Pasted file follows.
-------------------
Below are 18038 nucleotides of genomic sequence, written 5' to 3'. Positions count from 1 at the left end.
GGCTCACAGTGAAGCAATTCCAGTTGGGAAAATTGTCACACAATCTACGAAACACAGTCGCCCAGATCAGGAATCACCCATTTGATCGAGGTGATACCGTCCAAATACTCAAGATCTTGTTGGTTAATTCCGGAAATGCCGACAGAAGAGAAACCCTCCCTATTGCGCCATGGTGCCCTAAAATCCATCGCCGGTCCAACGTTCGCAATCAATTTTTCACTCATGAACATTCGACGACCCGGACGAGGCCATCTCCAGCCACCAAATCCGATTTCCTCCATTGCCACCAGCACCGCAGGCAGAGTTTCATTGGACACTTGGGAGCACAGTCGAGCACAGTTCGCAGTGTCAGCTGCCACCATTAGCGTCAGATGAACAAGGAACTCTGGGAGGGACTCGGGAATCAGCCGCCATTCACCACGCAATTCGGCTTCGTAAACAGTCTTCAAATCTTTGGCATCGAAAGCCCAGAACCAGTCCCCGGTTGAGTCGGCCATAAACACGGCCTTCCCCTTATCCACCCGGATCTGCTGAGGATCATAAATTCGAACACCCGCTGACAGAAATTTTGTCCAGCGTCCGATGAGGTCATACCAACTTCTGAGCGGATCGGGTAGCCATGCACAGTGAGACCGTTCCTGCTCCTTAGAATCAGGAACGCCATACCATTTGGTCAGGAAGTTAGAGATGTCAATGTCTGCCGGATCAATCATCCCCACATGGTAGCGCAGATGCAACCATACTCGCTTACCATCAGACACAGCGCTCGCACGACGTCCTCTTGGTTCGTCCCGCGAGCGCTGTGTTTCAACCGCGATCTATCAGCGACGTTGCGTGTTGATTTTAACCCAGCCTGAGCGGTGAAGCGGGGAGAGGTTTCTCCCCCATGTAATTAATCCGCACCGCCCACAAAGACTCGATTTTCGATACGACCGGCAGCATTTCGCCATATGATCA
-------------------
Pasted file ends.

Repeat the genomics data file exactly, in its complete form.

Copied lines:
Below are 18038 nucleotides of genomic sequence, written 5' to 3'. Positions count from 1 at the left end.
GGCTCACAGTGAAGCAATTCCAGTTGGGAAAATTGTCACACAATCTACGAAACACAGTCGCCCAGATCAGGAATCACCCATTTGATCGAGGTGATACCGTCCAAATACTCAAGATCTTGTTGGTTAATTCCGGAAATGCCGACAGAAGAGAAACCCTCCCTATTGCGCCATGGTGCCCTAAAATCCATCGCCGGTCCAACGTTCGCAATCAATTTTTCACTCATGAACATTCGACGACCCGGACGAGGCCATCTCCAGCCACCAAATCCGATTTCCTCCATTGCCACCAGCACCGCAGGCAGAGTTTCATTGGACACTTGGGAGCACAGTCGAGCACAGTTCGCAGTGTCAGCTGCCACCATTAGCGTCAGATGAACAAGGAACTCTGGGAGGGACTCGGGAATCAGCCGCCATTCACCACGCAATTCGGCTTCGTAAACAGTCTTCAAATCTTTGGCATCGAAAGCCCAGAACCAGTCCCCGGTTGAGTCGGCCATAAACACGGCCTTCCCCTTATCCACCCGGATCTGCTGAGGATCATAAATTCGAACACCCGCTGACAGAAATTTTGTCCAGCGTCCGATGAGGTCATACCAACTTCTGAGCGGATCGGGTAGCCATGCACAGTGAGACCGTTCCTGCTCCTTAGAATCAGGAACGCCATACCATTTGGTCAGGAAGTTAGAGATGTCAATGTCTGCCGGATCAATCATCCCCACATGGTAGCGCAGATGCAACCATACTCGCTTACCATCAGACACAGCGCTCGCACGACGTCCTCTTGGTTCGTCCCGCGAGCGCTGTGTTTCAACCGCGATCTATCAGCGACGTTGCGTGTTGATTTTAACCCAGCCTGAGCGGTGAAGCGGGGAGAGGTTTCTCCCCCATGTAATTAATCCGCACCGCCCACAAAGACTCGATTTTCGATACGACCGGCAGCATTTCGCCATATGATCA